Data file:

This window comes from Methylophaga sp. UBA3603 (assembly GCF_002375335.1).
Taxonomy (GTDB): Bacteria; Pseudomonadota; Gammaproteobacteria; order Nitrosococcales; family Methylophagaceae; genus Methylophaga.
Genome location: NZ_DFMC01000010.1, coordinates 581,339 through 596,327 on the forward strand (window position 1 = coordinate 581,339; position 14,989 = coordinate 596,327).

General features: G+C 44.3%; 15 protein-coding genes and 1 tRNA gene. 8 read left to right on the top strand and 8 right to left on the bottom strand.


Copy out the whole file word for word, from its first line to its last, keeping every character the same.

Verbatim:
This window comes from Methylophaga sp. UBA3603 (assembly GCF_002375335.1).
Taxonomy (GTDB): Bacteria; Pseudomonadota; Gammaproteobacteria; order Nitrosococcales; family Methylophagaceae; genus Methylophaga.
Genome location: NZ_DFMC01000010.1, coordinates 581,339 through 596,327 on the forward strand (window position 1 = coordinate 581,339; position 14,989 = coordinate 596,327).

General features: G+C 44.3%; 15 protein-coding genes and 1 tRNA gene. 8 read left to right on the top strand and 8 right to left on the bottom strand.